Anderson .Paak: The Music Industry Quarterly Interview

photo by Jake Giles

One of the big success stories of 2016 undoubtedly belongs to singer, rapper, songwriter, producer, drummer and keyboardist Anderson .Paak. A growing buzz has been building around Paak starting in 2015 with his work on Dr. Dre’s long-awaited Compton album, a companion piece to the NWA Straight Outta Compton film. Paak co-wrote and performed six of the songs featured on the Grammy-nominated album.

Fast forward to January 2016 with the release of Malibu (featuring the singles “Am I Wrong” and “Come Down”) with Paak quickly becoming the darling of media critics, elite music bloggers and fans of underground music. His Spotify Sessions showcase recorded during the SWSX Conference is certainly proof of that. The music site Consequence of Sound writes, “For its lyrical and musical scope, Malibu brings to mind a number of excellent albums, ranging from Stevie Wonder’s Innervisions to, yes, Kendrick Lamar’s To Pimp a Butterfly.” That’s very high praise… complimentary words that have been consistent when discussing the Malibu project.

This isn’t Paak’s first ride at the rodeo. Over the past four to five years, he’s released a string of albums independently starting in June 2012 with his digital album, O.B.E. Vol 1, under the moniker Breezy Lovejoy. He followed it months later with the project, Lovejoy. For the third project, he used his surname Anderson, along with the period (the dot stands for detail, about his mixed heritage) and the word Paak (describing his apprenticeship with Dr. Dre) to release 2014’s Venice album. In addition to releasing Malibu in 2016, Paak (under the pseudonym NxWorries) collaborated with producer Knxwledge for the October release, Yes Lawd! So there is no shortage of great music.

The word is quickly getting out about Paak. The Grammys are calling, the Soul Train Music Awards, the Ellen show, the NBA, along with more synch opportunities. With Anderson .Paak there’s lots more to come!

Congratulations on the success you’ve experienced so far over the last year. How does it feel to be a Grammy-nominated artist?

The best part about it is being recognized in the fields and categories of Best New Artist and Best Urban Contemporary Album. I’m really excited about being in the Best New Artist category. This has been one of the best years of my career. I did get nominations for being on the Compton album last year. But now, I can put this new accomplishment in my Twitter bio…tell my Mom and shit [laughs].

Are you planning to host any events to celebrate the honor?

The Grammys are around the time of my birthday. So, I’m sure we’re going to have a party somewhere. I am an Aquarian, February 8.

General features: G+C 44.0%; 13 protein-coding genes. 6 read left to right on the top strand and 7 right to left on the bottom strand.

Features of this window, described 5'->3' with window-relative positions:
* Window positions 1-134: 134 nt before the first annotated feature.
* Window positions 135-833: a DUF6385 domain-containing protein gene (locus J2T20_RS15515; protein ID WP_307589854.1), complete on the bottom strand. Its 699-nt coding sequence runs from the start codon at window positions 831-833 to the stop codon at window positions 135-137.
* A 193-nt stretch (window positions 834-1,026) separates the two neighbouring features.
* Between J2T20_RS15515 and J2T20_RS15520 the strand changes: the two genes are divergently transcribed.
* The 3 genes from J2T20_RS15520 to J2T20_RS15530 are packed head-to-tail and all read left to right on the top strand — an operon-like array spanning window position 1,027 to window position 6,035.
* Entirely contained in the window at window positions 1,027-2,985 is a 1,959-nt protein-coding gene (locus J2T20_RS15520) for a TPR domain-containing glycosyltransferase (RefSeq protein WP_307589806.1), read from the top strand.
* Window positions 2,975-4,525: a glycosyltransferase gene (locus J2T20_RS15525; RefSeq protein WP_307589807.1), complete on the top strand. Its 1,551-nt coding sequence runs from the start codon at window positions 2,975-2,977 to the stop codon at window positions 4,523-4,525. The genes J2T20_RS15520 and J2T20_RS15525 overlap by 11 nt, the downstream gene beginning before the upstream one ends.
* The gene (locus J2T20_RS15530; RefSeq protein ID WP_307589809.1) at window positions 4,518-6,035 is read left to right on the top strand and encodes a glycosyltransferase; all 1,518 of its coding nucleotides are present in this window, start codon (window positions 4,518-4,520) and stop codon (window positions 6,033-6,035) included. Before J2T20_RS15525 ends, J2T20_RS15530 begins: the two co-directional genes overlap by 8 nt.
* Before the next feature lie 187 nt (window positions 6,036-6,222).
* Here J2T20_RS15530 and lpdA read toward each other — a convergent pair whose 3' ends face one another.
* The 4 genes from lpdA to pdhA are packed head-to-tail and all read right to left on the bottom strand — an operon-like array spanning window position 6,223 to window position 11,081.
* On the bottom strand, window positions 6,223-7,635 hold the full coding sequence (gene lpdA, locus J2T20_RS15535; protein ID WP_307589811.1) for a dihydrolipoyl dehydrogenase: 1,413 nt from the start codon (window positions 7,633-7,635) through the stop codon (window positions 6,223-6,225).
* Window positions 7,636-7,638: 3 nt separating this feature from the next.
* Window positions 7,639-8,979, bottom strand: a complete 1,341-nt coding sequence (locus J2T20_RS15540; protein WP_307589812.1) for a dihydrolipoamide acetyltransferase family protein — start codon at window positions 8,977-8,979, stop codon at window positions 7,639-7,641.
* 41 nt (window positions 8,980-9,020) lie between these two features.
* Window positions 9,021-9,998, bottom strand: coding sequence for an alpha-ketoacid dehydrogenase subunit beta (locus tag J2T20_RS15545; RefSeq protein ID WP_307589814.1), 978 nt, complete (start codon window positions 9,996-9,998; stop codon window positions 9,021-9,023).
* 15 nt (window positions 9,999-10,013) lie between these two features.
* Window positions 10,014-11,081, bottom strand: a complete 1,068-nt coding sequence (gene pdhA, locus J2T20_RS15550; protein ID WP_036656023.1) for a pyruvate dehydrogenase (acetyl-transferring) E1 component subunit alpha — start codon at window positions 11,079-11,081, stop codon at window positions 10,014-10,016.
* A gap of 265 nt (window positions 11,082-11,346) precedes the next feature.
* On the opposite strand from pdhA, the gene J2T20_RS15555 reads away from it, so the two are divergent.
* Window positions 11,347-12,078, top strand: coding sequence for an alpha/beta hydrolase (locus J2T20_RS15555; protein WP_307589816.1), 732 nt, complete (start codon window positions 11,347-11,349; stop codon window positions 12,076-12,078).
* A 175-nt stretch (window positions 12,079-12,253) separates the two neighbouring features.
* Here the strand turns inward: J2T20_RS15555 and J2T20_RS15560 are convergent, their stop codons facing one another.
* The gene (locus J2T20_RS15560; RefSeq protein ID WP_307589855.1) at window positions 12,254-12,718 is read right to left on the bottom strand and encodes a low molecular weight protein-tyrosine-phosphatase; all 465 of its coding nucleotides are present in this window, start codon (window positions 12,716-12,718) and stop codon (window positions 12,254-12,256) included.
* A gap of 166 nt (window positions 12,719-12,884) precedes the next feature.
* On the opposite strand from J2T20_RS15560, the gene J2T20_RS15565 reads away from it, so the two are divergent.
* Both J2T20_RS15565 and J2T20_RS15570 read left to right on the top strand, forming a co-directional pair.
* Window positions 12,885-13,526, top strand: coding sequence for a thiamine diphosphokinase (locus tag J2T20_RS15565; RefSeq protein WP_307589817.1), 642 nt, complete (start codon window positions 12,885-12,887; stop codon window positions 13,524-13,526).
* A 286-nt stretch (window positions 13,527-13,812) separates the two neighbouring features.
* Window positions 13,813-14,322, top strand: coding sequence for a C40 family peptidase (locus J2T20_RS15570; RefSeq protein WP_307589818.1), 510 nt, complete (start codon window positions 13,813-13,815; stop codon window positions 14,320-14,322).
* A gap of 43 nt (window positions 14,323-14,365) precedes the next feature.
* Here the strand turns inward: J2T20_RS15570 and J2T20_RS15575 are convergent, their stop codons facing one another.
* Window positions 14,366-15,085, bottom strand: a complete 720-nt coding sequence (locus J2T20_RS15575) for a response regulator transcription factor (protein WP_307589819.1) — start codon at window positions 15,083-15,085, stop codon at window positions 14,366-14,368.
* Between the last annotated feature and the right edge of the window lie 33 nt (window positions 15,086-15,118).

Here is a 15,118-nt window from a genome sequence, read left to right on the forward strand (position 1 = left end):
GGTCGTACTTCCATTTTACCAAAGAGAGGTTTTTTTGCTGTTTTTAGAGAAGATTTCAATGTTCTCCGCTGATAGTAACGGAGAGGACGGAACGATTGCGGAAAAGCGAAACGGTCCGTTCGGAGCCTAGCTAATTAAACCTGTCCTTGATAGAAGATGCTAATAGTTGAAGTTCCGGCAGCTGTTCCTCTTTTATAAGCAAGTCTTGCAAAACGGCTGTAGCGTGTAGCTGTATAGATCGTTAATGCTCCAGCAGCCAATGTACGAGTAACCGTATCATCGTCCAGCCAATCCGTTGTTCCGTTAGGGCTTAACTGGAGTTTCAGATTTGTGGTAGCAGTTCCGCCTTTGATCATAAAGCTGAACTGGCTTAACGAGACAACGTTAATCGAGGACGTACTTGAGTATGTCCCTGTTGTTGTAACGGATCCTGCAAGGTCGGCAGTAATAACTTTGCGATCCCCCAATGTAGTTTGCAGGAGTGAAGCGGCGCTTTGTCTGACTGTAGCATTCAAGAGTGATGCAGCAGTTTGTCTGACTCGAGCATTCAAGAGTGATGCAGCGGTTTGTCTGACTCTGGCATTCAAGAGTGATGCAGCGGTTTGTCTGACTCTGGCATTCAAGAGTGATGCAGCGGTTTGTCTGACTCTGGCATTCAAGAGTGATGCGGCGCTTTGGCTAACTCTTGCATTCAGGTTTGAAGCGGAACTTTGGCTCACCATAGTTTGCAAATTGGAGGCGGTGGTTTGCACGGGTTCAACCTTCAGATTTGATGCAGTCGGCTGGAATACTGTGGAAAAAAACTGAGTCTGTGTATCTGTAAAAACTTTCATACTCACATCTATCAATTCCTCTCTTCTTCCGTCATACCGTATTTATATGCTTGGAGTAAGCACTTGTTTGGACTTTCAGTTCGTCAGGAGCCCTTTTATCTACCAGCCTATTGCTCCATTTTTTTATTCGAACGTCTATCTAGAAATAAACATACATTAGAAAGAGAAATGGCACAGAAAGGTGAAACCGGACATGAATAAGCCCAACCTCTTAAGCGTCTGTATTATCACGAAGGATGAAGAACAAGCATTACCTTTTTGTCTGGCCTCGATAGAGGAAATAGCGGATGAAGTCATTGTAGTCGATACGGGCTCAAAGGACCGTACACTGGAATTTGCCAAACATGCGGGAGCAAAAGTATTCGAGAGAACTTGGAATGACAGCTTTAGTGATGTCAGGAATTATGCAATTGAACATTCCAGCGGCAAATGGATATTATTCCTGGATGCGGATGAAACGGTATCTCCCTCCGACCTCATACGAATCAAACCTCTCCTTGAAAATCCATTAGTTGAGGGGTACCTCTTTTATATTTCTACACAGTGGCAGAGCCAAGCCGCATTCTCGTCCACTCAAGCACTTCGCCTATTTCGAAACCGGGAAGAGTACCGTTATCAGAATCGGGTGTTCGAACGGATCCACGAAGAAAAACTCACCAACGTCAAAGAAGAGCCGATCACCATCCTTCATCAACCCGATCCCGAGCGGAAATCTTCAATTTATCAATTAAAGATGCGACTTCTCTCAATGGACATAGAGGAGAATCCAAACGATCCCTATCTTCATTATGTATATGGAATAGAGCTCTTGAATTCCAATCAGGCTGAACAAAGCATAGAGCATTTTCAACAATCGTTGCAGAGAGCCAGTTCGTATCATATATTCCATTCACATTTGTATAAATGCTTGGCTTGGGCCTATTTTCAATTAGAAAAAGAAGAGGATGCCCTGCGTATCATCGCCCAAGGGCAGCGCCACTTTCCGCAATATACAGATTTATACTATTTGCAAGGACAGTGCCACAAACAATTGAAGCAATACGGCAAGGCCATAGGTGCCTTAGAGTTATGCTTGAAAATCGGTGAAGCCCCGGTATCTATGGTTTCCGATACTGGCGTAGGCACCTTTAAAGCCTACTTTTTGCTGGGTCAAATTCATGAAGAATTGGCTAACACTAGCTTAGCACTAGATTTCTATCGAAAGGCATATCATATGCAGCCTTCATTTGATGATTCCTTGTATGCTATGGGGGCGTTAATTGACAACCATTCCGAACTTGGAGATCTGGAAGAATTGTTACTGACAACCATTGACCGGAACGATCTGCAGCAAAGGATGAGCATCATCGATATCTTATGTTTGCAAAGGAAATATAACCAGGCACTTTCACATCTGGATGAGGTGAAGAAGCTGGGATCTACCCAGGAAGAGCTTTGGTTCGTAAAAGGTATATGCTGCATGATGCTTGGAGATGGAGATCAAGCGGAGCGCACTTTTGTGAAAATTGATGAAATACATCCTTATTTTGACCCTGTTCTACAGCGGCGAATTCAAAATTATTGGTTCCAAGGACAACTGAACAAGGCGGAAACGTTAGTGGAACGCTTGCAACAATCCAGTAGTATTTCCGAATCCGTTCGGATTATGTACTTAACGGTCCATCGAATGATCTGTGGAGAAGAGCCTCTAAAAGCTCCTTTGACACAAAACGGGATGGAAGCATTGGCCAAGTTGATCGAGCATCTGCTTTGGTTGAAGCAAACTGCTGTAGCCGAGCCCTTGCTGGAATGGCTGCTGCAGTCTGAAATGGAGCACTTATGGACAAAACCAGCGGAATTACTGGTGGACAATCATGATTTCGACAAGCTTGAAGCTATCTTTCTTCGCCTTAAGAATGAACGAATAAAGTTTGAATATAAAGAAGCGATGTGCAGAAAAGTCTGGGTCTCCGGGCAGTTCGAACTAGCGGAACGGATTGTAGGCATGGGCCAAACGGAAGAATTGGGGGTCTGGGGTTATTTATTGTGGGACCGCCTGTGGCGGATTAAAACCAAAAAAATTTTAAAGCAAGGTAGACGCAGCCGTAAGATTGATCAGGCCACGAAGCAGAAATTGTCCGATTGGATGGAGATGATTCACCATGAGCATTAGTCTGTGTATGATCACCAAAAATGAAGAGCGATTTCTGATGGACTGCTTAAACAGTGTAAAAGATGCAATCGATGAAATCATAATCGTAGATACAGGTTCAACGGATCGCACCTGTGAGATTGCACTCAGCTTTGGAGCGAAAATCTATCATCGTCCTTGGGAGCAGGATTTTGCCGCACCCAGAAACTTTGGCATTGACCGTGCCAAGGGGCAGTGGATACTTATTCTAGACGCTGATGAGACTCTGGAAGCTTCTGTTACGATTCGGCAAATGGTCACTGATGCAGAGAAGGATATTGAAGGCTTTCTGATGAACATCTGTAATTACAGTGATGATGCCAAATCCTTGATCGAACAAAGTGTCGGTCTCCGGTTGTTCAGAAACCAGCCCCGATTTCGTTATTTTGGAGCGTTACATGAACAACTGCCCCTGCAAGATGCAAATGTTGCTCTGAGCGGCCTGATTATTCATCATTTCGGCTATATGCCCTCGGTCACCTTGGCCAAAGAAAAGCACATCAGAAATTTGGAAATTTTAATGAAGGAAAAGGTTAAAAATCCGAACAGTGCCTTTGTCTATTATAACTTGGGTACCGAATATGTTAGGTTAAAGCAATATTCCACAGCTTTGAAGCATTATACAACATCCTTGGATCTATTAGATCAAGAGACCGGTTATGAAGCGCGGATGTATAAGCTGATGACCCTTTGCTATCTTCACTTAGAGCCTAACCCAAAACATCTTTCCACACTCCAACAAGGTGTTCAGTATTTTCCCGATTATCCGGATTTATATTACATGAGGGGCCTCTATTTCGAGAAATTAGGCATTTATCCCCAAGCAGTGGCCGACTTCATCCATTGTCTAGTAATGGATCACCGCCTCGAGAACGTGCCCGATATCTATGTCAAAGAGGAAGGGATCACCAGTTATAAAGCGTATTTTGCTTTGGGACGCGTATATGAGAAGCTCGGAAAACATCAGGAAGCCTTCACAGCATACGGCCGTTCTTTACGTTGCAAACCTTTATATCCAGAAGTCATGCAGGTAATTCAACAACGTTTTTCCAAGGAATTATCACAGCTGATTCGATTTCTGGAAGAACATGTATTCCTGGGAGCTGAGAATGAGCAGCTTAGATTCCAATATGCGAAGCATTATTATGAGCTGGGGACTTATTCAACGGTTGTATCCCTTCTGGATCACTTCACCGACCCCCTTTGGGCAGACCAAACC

Can you talk a bit about the critical reception of Malibu, and how it’s on the Year End “Best Albums” lists of so many writers and bloggers including MIQ? How has this changed your life?

It’s dope when you can make a project that’s well-received by music snobs and regular fans of music alike. It gets a lot of critical acclaim but the album is not something that’s in regular rotation at terrestrial radio. That’s a cool position to be in. We’re able to travel and perform in all of these different places…not just in the U.S. but internationally. The success of Malibu is something that occurred naturally. We weren’t chasing trends. We were staying true to ourselves and the project. I wanted to tell my story. I was a little apprehensive at first about some of the music, but to see the positive response allowed me to trust myself more. It’s helped me as I work on my next project, too. Malibu came out at the top of 2016, and it was a gradual build gaining more and more momentum. That’s rare these days. Yes, it’s getting a lot of critical acclaim but there are still a lot of people who have never heard it and still don’t know who I am. I think it’s nice to have this kind of a build and I’m excited about the response.

photo: Jake Giles Netter

You’ve been a recording artist under a couple of iterations. Why do you believe things are finally breaking open for you now?

It’s a timing thing with the music. I’ve always had the range and dynamic where I could do different things and blend a lot of cool genres together. With my previous projects, I don’t know if the timing was right. With Malibu, I’m seeing where R&B and Soul music are going as a whole. Fans and the people are just ready to receive it.